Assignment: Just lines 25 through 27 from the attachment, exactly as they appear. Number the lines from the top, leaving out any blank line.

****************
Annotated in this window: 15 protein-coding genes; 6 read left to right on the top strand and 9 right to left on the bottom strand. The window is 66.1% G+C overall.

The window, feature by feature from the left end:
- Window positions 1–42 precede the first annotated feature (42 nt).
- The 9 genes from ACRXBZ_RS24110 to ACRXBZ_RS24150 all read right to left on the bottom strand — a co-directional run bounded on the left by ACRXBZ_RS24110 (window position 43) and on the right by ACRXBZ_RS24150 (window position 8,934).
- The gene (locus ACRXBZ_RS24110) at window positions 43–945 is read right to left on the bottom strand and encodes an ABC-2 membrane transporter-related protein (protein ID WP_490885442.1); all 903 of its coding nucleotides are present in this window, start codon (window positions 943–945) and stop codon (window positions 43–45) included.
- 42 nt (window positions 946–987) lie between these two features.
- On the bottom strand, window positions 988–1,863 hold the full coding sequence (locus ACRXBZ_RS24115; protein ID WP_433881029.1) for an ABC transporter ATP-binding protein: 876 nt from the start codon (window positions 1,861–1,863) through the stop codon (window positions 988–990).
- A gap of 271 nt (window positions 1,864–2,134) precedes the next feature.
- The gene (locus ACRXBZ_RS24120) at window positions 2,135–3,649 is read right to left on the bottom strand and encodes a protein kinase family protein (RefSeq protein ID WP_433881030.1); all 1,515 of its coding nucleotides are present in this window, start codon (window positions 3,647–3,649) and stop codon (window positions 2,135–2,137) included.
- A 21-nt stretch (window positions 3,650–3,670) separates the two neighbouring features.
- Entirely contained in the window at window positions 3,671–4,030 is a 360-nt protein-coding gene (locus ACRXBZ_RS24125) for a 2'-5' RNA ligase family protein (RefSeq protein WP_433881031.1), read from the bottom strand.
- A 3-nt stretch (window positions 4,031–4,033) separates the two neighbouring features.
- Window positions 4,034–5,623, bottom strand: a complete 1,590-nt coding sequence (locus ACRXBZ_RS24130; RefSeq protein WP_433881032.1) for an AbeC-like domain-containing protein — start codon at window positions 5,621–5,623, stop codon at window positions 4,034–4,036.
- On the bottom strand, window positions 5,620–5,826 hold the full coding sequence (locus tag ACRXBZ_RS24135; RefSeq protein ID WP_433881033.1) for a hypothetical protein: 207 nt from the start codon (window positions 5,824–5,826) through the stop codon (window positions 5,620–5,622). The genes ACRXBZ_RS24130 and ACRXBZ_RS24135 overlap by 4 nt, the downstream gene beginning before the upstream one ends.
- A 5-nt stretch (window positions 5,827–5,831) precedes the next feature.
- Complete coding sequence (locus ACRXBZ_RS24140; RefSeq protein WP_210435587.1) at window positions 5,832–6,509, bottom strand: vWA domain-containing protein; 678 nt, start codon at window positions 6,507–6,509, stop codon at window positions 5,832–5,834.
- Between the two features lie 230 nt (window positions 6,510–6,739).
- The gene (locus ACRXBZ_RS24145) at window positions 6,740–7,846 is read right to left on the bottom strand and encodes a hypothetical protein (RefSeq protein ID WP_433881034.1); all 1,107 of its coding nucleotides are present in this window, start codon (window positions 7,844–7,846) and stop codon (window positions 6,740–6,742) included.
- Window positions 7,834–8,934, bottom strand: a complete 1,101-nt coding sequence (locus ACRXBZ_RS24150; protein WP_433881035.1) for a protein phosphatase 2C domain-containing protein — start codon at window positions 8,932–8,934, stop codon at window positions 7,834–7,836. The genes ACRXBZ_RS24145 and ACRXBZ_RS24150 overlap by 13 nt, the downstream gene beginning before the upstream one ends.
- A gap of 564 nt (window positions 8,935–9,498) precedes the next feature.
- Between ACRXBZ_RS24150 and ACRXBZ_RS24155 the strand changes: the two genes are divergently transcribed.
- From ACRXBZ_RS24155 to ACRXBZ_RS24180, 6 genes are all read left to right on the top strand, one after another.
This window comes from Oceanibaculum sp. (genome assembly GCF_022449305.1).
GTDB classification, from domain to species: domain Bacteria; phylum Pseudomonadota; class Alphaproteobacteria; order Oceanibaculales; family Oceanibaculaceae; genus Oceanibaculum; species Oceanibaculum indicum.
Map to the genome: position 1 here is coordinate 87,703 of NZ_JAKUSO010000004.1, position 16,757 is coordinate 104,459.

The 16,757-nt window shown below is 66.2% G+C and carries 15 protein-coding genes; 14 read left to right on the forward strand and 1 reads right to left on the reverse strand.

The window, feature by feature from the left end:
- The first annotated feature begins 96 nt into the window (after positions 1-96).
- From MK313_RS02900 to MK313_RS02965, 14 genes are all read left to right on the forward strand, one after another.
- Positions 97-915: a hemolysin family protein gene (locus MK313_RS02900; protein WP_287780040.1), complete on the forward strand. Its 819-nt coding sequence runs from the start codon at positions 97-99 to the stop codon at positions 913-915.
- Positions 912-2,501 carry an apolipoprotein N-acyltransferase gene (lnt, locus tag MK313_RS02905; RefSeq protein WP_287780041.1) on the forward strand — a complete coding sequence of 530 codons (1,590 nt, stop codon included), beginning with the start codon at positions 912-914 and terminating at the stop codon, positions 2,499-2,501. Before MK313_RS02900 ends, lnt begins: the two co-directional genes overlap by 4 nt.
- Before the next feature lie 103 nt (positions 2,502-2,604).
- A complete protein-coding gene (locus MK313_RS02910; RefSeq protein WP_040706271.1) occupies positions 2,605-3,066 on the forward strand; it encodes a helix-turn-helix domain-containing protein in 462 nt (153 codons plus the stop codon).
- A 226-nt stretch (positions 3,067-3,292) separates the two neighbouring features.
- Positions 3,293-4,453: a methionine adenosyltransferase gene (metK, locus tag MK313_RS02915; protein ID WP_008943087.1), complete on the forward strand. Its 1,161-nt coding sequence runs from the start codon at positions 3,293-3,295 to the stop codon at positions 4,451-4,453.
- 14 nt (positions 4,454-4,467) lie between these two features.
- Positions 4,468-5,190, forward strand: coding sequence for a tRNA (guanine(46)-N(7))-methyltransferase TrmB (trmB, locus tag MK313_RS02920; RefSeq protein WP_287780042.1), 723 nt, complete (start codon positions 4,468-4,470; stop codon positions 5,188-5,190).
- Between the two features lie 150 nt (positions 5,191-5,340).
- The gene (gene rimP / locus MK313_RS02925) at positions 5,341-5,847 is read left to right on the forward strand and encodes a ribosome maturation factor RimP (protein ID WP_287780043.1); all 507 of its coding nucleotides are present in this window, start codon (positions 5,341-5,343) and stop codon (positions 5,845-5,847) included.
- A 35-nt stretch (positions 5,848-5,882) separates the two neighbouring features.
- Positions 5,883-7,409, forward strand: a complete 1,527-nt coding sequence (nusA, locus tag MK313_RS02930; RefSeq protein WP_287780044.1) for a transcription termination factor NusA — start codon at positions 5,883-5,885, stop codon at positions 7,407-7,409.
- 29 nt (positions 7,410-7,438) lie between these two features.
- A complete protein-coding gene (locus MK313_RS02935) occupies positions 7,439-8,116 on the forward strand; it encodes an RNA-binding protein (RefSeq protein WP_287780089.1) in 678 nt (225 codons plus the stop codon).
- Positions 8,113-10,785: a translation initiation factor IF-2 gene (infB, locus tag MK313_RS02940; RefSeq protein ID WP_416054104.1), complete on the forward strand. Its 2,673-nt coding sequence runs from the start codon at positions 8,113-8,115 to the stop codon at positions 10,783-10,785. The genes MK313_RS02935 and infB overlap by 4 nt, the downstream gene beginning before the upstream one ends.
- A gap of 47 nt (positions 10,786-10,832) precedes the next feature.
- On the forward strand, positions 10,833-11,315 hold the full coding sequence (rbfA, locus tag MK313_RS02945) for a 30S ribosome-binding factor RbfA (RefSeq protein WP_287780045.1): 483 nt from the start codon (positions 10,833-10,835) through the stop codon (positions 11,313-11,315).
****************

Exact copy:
Map to the genome: position 1 here is coordinate 87,703 of NZ_JAKUSO010000004.1, position 16,757 is coordinate 104,459.

The 16,757-nt window shown below is 66.2% G+C and carries 15 protein-coding genes; 14 read left to right on the forward strand and 1 reads right to left on the reverse strand.

The window, feature by feature from the left end: